If you’ve been studying Korean for a while, or even just reading up on Korean culture you’ll have noticed that there is a huge love for being “humble” amongst Koreans.
That, while it may be such a beautiful concept of the culture, can get hella complicated when it comes down to compliments and accepting them without starting a fight.
And trust me, it’s never pretty when a fight breaks out. Even when it’s simply out of politeness, it’s so frustrating.
I’ve had a few experiences thus far where I’ve had to choose how to respond to someone based on their politeness level, age, and even occasionally…gender.
Yes, I know, that sounds bad but hear me out.
Any men I’ve happened to meet who praise my Korean are not usually on my radar, because being Muslim, I try to avoid contact with men that I’m not closely related to.
But sometimes it’s just inevitable and I gotta speak or come off as rude because I don’t.
So, when accepting compliments from Koreans, whether it’s about your Korean skills, your face, your body, etc. There are a few guidelines I want you to be aware of to stay safe.
First and foremost:
The more humble, the better.
By this I mean like…just flat out denying yourself of talent, skills, beauty or whatever is usually seen more humble than anything else.
But sometimes it can be a little self-demeaning so try not to step too hard on the peddle.
A great example would be a common phrase used to kind of curve the “우와! 한국말 잘하시네요!?” Reaction after saying a simple “안녕하세요” which is:
“아니에요, 아직 멀었어요!” (No, I’ve still got a ways to go.)
I used to say “아니에요! 배울 게가 아직 너무 많아요.” Which literally means, “No! I still have so much to learn.” But found out later on that no one says that and it actually made my Korean sound less fluent.
Ya live and ya learn.
But yeah, basically saying you have a long ways to go, even if you’ve passed TOPIK level 6 and hold a translation degree in the Korean medical field; saying you still have more to learn is the safest and in most cases, most polite way to respond to a compliment.
For beauty and things like that, just saying “아니에요” works just as well!
Secondly, whatever route you choose, be sure to sound sincere and ultimately, BE sincere.
This way is a little more appreciative and can come off a little rude or conceited if you aren’t careful, so beware.
Basically, you just thank them for the compliment.
So, it could go something like this:
A: “우와! 한국말 너무 잘하시네요!?” (Wow! You speak Korean so well!)
B: “아, 감사합니다.” (Ah, Thank you.)
Although this seems natural and pretty nice, it can hold a little bit of a “Yeah, I’m aware but thanks for noticing.” Type of feeling so it’s not for everyone.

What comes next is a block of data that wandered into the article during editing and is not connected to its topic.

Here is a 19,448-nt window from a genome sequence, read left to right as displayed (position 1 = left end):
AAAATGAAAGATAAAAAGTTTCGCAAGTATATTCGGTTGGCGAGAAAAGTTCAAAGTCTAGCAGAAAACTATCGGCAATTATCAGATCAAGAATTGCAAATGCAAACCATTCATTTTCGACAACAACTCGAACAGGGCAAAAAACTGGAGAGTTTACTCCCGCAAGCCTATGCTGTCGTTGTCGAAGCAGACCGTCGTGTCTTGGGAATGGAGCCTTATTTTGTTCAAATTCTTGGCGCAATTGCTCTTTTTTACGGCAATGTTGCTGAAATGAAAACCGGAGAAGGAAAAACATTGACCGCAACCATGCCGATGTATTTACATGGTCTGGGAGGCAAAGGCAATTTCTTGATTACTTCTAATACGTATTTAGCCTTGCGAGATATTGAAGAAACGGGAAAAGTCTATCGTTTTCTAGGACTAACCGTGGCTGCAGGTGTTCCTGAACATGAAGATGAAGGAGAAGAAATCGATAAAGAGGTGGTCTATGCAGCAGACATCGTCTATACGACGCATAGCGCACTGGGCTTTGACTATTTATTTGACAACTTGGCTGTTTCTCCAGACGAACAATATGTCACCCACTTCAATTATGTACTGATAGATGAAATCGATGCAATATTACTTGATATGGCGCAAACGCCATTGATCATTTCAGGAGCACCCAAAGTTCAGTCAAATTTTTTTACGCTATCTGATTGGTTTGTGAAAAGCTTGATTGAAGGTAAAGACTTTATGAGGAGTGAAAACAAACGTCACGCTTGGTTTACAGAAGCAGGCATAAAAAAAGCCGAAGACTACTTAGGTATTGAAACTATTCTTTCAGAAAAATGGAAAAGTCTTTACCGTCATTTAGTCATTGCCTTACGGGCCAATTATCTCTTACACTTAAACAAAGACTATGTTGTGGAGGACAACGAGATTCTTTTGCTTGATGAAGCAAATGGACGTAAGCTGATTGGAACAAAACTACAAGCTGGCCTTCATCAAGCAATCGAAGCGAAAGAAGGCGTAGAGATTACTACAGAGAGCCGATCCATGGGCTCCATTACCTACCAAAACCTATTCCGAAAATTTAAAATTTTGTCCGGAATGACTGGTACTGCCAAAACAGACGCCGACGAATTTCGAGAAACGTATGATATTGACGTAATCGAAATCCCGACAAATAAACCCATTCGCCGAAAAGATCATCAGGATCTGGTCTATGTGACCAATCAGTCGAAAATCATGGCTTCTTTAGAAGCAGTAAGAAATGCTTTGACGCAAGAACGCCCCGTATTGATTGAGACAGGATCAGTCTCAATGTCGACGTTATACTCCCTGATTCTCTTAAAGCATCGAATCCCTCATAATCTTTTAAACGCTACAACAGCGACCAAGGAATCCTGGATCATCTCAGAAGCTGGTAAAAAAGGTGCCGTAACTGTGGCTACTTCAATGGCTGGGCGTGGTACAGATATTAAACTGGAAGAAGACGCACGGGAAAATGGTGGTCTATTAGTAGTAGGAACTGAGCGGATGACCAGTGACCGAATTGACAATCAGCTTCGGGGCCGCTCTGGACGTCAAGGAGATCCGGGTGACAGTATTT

I would advise you to use this with people who are around your age or obviously younger than you, because the younger generation of Koreans tend to be more chill about it.
Plus, if you’ve seen some idols on radios and shows, sometimes they choose this route too.
The trick is to make sure your voice shows just how shocked and thankful you are for their compliment and even do a little head bow to really put the cherry on top.
But honestly, I only use this when I’m sick of hearing the same thing over and over again and want to avoid a polite fight.
I remember “fighting” with someone over my Korean skills for a whole day.
That was very shocking and very stressful.
So yeah, you be the judge and decide whether you should use option one or two for accepting (or denying but still accepting) compliments from Koreans.
This last way is a bonus way and is NOT in ANY WAY polite:
It’s more of an “F off” kind of way so the only reason I’m giving it to you is for those days when you get someone you’d rather avoid or curve complimenting you.
I actually heard this in a video by Kennie J.D., aka one of my absolute favorite YouTubers. I love her so much.
If you know her then you know her storytimes are wild, and naturally, that’s where I’ve learned some sassy phrases to use when needed.
The phrase is: “네, 알고 있어요.” (Yes, I am aware.)
And oh boy if that isn’t a polite way to tell someone to buzz off I don’t know what is.
Especially in Korean, speaking with a Korean who is submerged in Korean culture, they will nine times out of ten leave you alone.
Unless you’re Kendall. In that case…good luck.
But yeah, these were some tips to accept compliments from Koreans in Korean based on what kind of person you’re dealing with and what kind of mood you’re in.
Just keep in mind: when in doubt, sit down and be humble, because that will always get you the most respect and even boost your Korean skills in their eyes.
But if you wanna be a sass-master, and tell someone to get lost, the last one is definitely for you.
I’ve given you the weapons, it’s up to you how you use them.
I trust you.
And if you have any more ways to accept or deny compliments, lemme know! I always say the same things over and over again so it can get repetitive and I would really like to know if you have a special way that you say these things.
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Until next time, my fellow Lingo-geek.
Q.P.S. If you have any questions or want me to expand on this topic more, please let me know by commenting below, tweeting me, or DMing me on Instagram. This whole topic can get more complicated, so I would love to expand on it more!